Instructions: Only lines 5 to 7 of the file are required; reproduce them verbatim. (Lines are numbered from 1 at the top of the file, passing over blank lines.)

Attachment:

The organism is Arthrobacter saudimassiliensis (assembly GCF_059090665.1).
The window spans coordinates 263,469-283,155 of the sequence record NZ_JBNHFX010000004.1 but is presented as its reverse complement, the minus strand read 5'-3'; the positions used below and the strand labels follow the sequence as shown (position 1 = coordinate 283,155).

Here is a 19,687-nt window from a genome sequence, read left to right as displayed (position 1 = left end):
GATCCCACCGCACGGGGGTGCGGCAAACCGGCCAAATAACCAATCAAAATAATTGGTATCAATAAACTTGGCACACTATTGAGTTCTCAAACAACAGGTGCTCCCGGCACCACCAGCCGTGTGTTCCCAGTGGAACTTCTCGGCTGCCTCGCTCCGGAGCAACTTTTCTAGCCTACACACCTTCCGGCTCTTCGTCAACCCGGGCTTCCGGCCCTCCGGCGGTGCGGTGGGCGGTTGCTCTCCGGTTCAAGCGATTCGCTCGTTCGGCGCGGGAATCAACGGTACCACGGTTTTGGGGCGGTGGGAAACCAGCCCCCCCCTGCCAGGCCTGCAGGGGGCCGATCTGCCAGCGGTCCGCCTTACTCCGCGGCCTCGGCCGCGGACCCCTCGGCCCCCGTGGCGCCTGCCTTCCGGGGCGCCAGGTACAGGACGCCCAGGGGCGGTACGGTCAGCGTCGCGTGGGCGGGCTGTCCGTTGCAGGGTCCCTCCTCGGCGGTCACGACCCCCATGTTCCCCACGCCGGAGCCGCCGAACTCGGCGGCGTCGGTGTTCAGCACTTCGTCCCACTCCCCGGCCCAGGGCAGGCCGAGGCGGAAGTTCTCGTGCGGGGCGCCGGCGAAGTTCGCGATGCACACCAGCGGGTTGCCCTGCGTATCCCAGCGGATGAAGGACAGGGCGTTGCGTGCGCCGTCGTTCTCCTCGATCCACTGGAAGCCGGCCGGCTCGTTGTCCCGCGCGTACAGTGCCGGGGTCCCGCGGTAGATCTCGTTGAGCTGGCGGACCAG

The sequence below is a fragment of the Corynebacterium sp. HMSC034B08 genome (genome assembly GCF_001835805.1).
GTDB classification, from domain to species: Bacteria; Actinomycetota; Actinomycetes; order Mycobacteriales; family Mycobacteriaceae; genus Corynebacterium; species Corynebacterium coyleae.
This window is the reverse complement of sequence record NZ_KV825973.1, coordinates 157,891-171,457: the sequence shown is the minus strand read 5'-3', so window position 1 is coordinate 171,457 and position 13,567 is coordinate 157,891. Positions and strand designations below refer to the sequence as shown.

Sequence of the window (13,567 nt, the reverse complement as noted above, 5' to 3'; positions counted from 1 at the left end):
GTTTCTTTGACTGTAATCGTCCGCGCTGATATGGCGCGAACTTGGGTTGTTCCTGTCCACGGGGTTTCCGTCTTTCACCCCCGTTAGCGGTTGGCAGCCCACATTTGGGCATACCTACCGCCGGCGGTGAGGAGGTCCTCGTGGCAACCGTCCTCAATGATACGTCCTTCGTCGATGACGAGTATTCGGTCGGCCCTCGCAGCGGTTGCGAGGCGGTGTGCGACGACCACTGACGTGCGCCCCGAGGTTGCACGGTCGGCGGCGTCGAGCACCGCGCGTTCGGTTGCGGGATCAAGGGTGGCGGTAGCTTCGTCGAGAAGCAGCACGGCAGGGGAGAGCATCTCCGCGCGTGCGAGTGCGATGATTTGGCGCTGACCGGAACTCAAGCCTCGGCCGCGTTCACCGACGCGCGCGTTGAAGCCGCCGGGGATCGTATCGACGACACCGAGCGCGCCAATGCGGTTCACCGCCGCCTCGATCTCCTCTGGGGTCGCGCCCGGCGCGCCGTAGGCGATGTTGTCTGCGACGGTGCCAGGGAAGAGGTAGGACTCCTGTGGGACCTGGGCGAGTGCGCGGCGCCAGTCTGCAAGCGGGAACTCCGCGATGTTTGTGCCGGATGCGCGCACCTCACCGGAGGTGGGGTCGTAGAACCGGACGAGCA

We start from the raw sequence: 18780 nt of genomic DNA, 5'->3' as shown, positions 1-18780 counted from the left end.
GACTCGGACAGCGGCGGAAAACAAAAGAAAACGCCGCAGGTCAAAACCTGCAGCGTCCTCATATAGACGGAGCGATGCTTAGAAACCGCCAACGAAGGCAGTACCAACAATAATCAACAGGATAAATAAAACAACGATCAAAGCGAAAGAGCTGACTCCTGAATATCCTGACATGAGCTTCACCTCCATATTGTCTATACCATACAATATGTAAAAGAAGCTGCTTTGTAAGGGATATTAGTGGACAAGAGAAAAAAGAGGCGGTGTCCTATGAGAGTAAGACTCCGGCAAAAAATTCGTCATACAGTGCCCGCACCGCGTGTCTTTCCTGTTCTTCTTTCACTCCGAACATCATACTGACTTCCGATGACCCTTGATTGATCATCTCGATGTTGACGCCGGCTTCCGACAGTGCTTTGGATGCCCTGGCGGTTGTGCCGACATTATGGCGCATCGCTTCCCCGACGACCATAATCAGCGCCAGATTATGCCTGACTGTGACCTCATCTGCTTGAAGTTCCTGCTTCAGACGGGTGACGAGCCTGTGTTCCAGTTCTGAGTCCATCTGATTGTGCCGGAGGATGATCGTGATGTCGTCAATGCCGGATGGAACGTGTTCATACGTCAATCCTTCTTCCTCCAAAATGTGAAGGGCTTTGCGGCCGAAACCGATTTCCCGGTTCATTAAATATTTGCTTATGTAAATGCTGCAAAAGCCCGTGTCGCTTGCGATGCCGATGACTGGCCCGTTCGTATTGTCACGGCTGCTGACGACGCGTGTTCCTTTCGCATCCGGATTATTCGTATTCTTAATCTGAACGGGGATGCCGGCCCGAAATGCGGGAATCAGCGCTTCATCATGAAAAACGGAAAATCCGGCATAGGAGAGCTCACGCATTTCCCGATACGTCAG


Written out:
The sequence below is a fragment of the Corynebacterium sp. HMSC034B08 genome (genome assembly GCF_001835805.1).
GTDB classification, from domain to species: Bacteria; Actinomycetota; Actinomycetes; order Mycobacteriales; family Mycobacteriaceae; genus Corynebacterium; species Corynebacterium coyleae.
This window is the reverse complement of sequence record NZ_KV825973.1, coordinates 157,891-171,457: the sequence shown is the minus strand read 5'-3', so window position 1 is coordinate 171,457 and position 13,567 is coordinate 157,891. Positions and strand designations below refer to the sequence as shown.